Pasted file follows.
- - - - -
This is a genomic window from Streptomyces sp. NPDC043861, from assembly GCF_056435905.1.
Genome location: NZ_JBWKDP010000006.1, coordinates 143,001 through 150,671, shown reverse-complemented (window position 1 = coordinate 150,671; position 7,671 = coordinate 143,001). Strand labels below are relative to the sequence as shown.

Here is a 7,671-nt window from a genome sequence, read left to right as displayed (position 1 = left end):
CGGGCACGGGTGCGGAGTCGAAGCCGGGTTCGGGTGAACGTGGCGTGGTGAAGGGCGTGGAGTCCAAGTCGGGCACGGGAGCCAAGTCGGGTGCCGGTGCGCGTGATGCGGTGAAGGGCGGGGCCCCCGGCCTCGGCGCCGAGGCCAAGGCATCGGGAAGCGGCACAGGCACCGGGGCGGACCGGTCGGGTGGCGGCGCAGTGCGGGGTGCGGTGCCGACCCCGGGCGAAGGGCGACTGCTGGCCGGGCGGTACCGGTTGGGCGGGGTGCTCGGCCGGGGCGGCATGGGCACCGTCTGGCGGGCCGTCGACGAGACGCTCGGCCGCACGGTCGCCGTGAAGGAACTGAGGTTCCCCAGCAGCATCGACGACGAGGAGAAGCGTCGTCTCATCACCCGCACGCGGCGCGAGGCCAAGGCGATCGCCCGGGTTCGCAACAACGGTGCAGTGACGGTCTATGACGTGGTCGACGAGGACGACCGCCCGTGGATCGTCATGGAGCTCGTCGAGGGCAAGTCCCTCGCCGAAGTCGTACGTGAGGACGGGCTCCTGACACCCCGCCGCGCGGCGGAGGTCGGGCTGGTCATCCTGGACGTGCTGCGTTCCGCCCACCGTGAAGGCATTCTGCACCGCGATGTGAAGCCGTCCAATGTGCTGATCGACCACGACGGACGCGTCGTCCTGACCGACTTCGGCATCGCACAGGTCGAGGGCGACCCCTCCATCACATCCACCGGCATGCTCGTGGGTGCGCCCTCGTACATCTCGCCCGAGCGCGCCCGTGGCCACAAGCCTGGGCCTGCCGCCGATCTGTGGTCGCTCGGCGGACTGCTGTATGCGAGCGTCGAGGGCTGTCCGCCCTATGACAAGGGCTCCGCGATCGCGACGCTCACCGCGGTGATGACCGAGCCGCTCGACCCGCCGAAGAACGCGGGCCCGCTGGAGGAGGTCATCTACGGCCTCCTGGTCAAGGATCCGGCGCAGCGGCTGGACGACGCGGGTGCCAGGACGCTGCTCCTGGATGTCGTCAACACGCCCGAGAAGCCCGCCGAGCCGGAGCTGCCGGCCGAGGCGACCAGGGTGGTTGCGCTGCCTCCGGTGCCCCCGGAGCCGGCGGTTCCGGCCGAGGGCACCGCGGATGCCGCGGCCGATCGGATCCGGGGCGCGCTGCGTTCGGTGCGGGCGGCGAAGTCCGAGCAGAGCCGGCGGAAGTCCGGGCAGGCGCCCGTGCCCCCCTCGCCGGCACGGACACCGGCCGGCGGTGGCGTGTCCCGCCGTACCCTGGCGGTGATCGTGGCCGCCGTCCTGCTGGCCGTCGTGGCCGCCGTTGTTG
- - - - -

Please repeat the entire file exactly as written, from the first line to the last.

This is a genomic window from Streptomyces sp. NPDC043861, from assembly GCF_056435905.1.
Genome location: NZ_JBWKDP010000006.1, coordinates 143,001 through 150,671, shown reverse-complemented (window position 1 = coordinate 150,671; position 7,671 = coordinate 143,001). Strand labels below are relative to the sequence as shown.

Here is a 7,671-nt window from a genome sequence, read left to right as displayed (position 1 = left end):
CGGGCACGGGTGCGGAGTCGAAGCCGGGTTCGGGTGAACGTGGCGTGGTGAAGGGCGTGGAGTCCAAGTCGGGCACGGGAGCCAAGTCGGGTGCCGGTGCGCGTGATGCGGTGAAGGGCGGGGCCCCCGGCCTCGGCGCCGAGGCCAAGGCATCGGGAAGCGGCACAGGCACCGGGGCGGACCGGTCGGGTGGCGGCGCAGTGCGGGGTGCGGTGCCGACCCCGGGCGAAGGGCGACTGCTGGCCGGGCGGTACCGGTTGGGCGGGGTGCTCGGCCGGGGCGGCATGGGCACCGTCTGGCGGGCCGTCGACGAGACGCTCGGCCGCACGGTCGCCGTGAAGGAACTGAGGTTCCCCAGCAGCATCGACGACGAGGAGAAGCGTCGTCTCATCACCCGCACGCGGCGCGAGGCCAAGGCGATCGCCCGGGTTCGCAACAACGGTGCAGTGACGGTCTATGACGTGGTCGACGAGGACGACCGCCCGTGGATCGTCATGGAGCTCGTCGAGGGCAAGTCCCTCGCCGAAGTCGTACGTGAGGACGGGCTCCTGACACCCCGCCGCGCGGCGGAGGTCGGGCTGGTCATCCTGGACGTGCTGCGTTCCGCCCACCGTGAAGGCATTCTGCACCGCGATGTGAAGCCGTCCAATGTGCTGATCGACCACGACGGACGCGTCGTCCTGACCGACTTCGGCATCGCACAGGTCGAGGGCGACCCCTCCATCACATCCACCGGCATGCTCGTGGGTGCGCCCTCGTACATCTCGCCCGAGCGCGCCCGTGGCCACAAGCCTGGGCCTGCCGCCGATCTGTGGTCGCTCGGCGGACTGCTGTATGCGAGCGTCGAGGGCTGTCCGCCCTATGACAAGGGCTCCGCGATCGCGACGCTCACCGCGGTGATGACCGAGCCGCTCGACCCGCCGAAGAACGCGGGCCCGCTGGAGGAGGTCATCTACGGCCTCCTGGTCAAGGATCCGGCGCAGCGGCTGGACGACGCGGGTGCCAGGACGCTGCTCCTGGATGTCGTCAACACGCCCGAGAAGCCCGCCGAGCCGGAGCTGCCGGCCGAGGCGACCAGGGTGGTTGCGCTGCCTCCGGTGCCCCCGGAGCCGGCGGTTCCGGCCGAGGGCACCGCGGATGCCGCGGCCGATCGGATCCGGGGCGCGCTGCGTTCGGTGCGGGCGGCGAAGTCCGAGCAGAGCCGGCGGAAGTCCGGGCAGGCGCCCGTGCCCCCCTCGCCGGCACGGACACCGGCCGGCGGTGGCGTGTCCCGCCGTACCCTGGCGGTGATCGTGGCCGCCGTCCTGCTGGCCGTCGTGGCCGCCGTTGTTG